5 injured by falling tree on TST's 'golden mile'

PUBLISHED : Friday, 20 July, 2012, 12:00am
UPDATED : Friday, 20 July, 2012, 12:00am


Five pedestrians were injured last night when a 14-metre-tall Chinese banyan tree collapsed on one of Tsim Sha Tsui's busiest shopping areas.

The century-old tree fell on Park Lane Shoppers' Boulevard, Nathan Road, at about 9.30pm, striking four women and a man, aged 23 to 44, before coming to rest on the ground and a bus shelter. The injured were taken to hospital for treatment, although none of the injuries were thought to be life threatening.

The incident invoked memories of the collapse of a coral tree on Stanley Main Street in September 2008, which killed a 19-year-old business student and led to a government campaign to improve the oversight of ageing trees, including the creation of the Tree Management Office.

The weather was fine at the time of the collapse. Witnesses reported hearing a loud noise like an explosion and breaking glass as the tree came tumbling down.

'I heard a boom when I was walking on the opposite side of the road,' one man said. 'People then started to yell for help and urged others to call police.'

He saw a woman trapped under the tree. 'I could not see her face, but just her legs.'

Firefighters arrived about 10 minutes later and helped extract the injured. One woman helped to an ambulance had her arm bandaged.

The tree, which was 11 metres in diameter at its crown, was among the 'old and valuable' trees managed by the Leisure and Cultural Services Department and one of about 30 that line the shopping strip.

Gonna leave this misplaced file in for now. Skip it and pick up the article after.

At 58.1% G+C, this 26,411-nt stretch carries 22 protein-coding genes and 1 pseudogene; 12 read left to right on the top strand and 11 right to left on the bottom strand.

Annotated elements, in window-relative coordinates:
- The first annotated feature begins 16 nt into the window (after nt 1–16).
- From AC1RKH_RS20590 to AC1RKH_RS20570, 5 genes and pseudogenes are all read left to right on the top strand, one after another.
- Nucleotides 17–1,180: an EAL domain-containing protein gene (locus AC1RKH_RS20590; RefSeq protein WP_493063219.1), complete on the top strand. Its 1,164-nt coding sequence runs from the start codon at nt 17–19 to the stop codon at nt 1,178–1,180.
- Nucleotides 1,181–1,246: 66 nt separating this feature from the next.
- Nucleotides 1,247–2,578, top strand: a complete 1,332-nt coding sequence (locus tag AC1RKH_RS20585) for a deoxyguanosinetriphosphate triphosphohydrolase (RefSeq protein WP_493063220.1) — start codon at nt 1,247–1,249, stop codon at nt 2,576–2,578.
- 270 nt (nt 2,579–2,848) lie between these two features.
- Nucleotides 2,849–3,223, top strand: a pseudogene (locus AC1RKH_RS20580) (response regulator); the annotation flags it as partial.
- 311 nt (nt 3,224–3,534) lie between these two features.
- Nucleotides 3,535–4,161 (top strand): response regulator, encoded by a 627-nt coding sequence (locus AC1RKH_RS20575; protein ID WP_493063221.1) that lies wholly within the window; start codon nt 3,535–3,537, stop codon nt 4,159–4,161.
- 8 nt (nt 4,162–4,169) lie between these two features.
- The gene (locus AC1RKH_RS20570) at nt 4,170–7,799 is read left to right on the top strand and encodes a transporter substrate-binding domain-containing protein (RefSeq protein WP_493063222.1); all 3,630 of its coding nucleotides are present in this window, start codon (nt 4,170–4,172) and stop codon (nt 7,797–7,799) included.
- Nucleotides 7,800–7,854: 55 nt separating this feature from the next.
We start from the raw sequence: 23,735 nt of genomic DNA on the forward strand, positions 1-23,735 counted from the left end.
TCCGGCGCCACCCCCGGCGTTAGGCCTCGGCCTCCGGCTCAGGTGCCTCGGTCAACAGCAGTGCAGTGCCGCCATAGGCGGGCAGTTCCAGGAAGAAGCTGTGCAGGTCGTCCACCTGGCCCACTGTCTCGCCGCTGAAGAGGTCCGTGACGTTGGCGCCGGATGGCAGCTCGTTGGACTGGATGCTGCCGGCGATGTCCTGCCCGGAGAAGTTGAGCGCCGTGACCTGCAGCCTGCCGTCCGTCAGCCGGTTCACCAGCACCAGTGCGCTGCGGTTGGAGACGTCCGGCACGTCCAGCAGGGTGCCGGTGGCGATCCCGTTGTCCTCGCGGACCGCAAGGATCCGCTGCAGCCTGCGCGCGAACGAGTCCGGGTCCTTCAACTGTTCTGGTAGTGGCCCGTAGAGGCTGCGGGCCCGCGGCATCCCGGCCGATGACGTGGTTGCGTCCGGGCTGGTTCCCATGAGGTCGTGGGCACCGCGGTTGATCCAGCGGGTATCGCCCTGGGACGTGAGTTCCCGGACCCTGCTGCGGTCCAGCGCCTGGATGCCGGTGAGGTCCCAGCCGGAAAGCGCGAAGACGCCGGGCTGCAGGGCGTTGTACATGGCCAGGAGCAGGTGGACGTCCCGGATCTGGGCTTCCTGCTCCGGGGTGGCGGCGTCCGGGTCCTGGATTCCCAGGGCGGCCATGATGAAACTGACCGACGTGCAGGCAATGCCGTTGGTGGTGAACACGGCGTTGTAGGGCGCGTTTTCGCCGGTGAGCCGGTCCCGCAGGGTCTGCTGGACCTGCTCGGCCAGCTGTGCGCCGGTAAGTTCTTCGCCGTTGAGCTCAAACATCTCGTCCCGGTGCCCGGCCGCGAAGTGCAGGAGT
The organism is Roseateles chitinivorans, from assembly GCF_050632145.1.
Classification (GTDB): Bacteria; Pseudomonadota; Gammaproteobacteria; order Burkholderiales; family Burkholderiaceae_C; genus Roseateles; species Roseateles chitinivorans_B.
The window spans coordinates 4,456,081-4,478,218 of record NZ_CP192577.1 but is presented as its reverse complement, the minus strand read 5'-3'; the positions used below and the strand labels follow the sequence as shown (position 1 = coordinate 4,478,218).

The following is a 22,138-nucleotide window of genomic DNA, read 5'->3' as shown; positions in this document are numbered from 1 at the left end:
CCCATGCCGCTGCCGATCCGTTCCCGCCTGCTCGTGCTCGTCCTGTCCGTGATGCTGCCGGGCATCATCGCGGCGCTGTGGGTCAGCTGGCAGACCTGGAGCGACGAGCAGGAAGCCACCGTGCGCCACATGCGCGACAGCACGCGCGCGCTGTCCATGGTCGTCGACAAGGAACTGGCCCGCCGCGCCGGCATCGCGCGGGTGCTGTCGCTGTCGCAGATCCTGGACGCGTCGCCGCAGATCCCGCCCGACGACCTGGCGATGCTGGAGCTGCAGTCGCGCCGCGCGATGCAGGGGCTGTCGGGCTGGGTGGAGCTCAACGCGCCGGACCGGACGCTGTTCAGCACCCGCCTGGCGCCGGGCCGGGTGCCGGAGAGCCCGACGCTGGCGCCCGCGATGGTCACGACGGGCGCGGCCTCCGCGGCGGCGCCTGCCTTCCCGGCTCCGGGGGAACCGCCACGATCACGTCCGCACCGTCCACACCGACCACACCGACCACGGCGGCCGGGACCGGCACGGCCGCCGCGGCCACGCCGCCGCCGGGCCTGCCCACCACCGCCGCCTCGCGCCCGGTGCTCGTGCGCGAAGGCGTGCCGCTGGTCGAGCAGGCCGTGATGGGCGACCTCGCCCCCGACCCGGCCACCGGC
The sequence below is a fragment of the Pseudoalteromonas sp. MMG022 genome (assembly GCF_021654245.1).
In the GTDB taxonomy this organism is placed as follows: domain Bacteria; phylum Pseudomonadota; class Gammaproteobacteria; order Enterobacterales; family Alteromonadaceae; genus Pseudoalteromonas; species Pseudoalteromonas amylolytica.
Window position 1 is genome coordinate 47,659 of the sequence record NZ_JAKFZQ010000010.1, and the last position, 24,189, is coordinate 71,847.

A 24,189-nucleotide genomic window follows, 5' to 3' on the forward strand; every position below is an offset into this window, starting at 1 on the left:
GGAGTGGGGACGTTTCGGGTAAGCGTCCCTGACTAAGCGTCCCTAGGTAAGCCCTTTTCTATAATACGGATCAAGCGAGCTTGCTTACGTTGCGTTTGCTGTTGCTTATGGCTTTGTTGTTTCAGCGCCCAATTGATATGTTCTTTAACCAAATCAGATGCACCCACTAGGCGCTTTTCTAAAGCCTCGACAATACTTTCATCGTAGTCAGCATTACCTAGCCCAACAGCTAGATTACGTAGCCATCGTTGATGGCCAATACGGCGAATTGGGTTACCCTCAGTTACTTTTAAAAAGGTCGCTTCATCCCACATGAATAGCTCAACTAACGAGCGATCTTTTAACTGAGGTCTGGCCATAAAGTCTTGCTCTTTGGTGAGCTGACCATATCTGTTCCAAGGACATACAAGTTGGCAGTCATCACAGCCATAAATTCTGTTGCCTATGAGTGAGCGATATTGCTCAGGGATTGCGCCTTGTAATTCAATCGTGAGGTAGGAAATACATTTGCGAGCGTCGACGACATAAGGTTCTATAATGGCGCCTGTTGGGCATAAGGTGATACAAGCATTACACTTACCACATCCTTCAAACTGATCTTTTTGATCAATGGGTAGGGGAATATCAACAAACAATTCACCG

It was last checked by the department on January 30, according to government records. Inspectors had found 'abnormal defoliation (severe)' and completed 'mitigation measures' as far back as last July.

Ken So Kwok-yin, chief executive of the Conservancy Association, who had helped monitor the fallen tree and it neighbours, said after reviewing the damage last night that brown root rot might have contributed to the collapse. The tree was diagnosed with the disease a year ago.

So said the tree's foliage appeared thinner than that of its neighbours. He also noticed characteristic brown stripes on the tree's roots, strong signs that the tree was 'seriously ill'.

'From what I learned, the tree office diagnosed it with brown root rot disease,' he said. 'I'm not sure what kind of surveillance or treatments it provided after the diagnosis.

'If they have checked the wood condition inside the tree, they will have found that its internal condition is really bad.'

A spokesman for the LCSD said the agency would investigate to determine why it fell and check to make sure nearby trees were safe.

The trees in the area date to efforts to develop Kowloon under colonial governor Matthew Nathan in the first decade of the last century, So said. They are believed to have suffered from severe pruning in the 1970s.

One northbound lane was closed to traffic while firefighters and workers from the LCSD, Food and Environmental Hygiene Department and Tree Management Office cleared the debris.